This story about race and the police got me thinking about a shocking and inspiring film that I watched recently at the Bristol Radical Film Festival called Injustice (Fero & Mehmood, 2001). The documentary looks a 30-period from 1969 to 1999 when more than 1,000 people, the vast majority black British, died in police custody in the UK. The film concentrates on a number of cases, including Brian Douglas, Shiji Lapite, Joy Gardner and Ibrahim Sey, and their families and friends who are still seeking justice.

Injustice does not only question the British justice system but also puts censorship, media representations and documentary-making (production and distribution) under the spotlight. The film was pulled from general release in 2001 after legal threats from the Police Federation. Moments before its launch at the Metro cinema in London, solicitors representing the Police said they would sue for damages if the film were shown. Similar cancellations occurred all over the country but, showing the depth of feeling, at the Conway Hall in London spectators barricaded themselves to watch. In response Fero was forced to rethink his means of distribution:

“After the film was pulled from cinemas, following its UK release in 2001, I decided to organise screenings across the country and internationally, as part of film festivals and at private showings in small independent venues. As a filmmaker, having your work seen and appreciated is essential, and the response from audiences and the media across the globe has been very positive and encouraging for those it sought to help.”

At the screening in Bristol, I hadn’t realised the film’s censored history. Of course distribution is paramount to the representations that the majority of us see and after watching the film, it occurred to me the valuable contribution this film could have made to the TV landscape. Fero said that he asked BBC, ITV and Channel 4 if they wanted to produce the film but concerns about libel were raised and also that the story wasn’t ‘new’. (see BFI article) Actually the power of the film is that it doesn’t show ‘new’ stories but catalogues the experiences of family after family over 30 years. To a large extent these ‘ordinary’ families, whose lives had become a struggle for justice, speak for themselves. Refreshing in a commercial TV landscape post-docu-soap.

In the vérité tradition of documentary with narration by actress Cathy Tyson, the filmmakers clearly are involved in the families’ campaigns and stories. Interviews with those involved are intercut with still images of the victims and their campaign for justice.  A pattern of shared experience emerges as their stories unfold making uncomfortable viewing.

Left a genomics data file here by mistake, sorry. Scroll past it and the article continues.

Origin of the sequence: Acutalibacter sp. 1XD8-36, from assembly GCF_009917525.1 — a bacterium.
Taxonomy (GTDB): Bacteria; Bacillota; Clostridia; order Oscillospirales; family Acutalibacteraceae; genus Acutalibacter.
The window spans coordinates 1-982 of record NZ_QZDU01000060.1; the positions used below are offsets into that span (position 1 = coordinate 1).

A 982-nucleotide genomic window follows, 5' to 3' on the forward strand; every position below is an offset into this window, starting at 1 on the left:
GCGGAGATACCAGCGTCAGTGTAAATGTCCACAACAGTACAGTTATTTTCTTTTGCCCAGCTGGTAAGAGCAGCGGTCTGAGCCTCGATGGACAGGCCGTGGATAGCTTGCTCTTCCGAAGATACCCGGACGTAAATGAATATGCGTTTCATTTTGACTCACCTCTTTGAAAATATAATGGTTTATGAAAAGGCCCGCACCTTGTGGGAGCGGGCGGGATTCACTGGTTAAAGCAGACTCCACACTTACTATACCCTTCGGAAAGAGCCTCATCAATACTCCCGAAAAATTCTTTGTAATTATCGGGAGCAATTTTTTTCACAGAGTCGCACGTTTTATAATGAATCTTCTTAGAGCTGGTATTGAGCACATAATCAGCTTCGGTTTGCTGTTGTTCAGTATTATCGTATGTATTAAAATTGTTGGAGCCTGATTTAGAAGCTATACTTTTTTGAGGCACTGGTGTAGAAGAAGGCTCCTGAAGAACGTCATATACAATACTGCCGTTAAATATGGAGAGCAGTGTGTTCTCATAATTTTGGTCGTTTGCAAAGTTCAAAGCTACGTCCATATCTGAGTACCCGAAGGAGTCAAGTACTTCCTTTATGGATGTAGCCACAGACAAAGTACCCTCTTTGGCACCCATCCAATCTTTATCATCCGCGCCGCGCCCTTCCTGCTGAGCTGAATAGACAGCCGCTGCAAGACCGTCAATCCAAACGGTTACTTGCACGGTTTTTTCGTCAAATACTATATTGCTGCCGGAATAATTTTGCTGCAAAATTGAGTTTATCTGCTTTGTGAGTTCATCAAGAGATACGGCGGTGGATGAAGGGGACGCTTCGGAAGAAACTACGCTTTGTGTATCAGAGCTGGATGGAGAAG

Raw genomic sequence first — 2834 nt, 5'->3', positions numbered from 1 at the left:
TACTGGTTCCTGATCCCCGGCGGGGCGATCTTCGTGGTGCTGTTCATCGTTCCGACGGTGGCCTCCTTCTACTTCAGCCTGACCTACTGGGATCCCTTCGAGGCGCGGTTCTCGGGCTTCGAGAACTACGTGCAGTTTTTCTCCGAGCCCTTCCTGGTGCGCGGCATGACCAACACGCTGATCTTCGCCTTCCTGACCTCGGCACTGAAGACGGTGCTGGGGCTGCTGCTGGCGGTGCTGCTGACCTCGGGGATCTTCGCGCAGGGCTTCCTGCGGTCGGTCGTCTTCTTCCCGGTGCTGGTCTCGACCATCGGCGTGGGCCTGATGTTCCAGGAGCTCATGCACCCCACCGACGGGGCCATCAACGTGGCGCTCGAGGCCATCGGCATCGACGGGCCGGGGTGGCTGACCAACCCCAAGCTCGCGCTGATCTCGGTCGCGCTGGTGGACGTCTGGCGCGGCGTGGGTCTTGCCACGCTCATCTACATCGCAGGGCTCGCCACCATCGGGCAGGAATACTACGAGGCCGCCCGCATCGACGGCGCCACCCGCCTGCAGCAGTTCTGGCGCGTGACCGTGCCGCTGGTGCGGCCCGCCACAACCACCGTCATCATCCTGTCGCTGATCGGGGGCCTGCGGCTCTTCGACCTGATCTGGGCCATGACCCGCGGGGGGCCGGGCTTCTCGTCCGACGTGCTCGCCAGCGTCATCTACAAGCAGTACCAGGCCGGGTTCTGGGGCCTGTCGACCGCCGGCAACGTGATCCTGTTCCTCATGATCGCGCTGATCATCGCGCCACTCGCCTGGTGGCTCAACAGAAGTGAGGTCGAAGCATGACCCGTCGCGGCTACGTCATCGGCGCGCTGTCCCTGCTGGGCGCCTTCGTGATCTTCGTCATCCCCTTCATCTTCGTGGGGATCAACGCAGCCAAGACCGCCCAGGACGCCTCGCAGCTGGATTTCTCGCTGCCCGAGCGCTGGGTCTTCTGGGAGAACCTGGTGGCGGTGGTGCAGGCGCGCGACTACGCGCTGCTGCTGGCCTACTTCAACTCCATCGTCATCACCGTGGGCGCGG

Mediated representations can alter not only the coverage of stories but the stories which get told. Certain claims were made about those who died – often re-articulations of racial discourses (drug-dealer, gang member, illegal immigrant) and then the story does not get as much coverage as if it were a more ‘media-friendly sympathetic’ (and white) victim.

Police voices are absent from the film (other than a statement at a police conference saying how distressed police officers were after a killing in police custody and at a protest for Brian Douglas). Fero said that he asked the police for their input but they refused:

“Even if we had got the interviews I don’t think we would have used them, because everywhere the families went they faced brick walls and visually we wanted to get that into the film.”

Now the film is on Vimeo, so we can watch, make up our own minds, share and discuss. I’m pleased that the Bristol Radical Film Festival screened this film and would recommend watching it in the communal cinematic space if you get the chance. Let me know what you think.

Ken Fero is currently working on a new film called “Who Polices the Police” about the IPCC. You can also get involved with the campaigns at United Friends and Family Campaign Central.

Want to read more?

Article about the Bristol Radical Film Festival in the Birmingham Post.

Useful article in Sight and Sound called My Tears Will Catch Them from 2001.

In-depth interview with Ken Fero in The Multicultural Politic.

Film blog on the Guardian on why Injustice did not get a cinema release.

Valentine’s Day Movie – In the Mood for Love (Wong Kar-Wai, 2000)

I don’t really do Valentine’s Day. The only nod to cupid was going to see Casablanca (1942) at the movies. And how could I not, as my other half – a huge film buff – hadn’t seen it. Since then, we’ve got a Valentine’s tradition of watching romantic movies – but at home – no listening to noisy couples in the cinema or meal surcharges for us canny lovers.
And this year’s picture is one of my favourite films – In the Mood for Love (Wong Kar-Wai, 2000). Although the pre-titles warn that this is not going to be a romance with a Hollywood ending…

‘It is a restless moment. She has kept her head lowered to give him a chance to come closer. But he could not, for lack of courage. She turns and walks away.’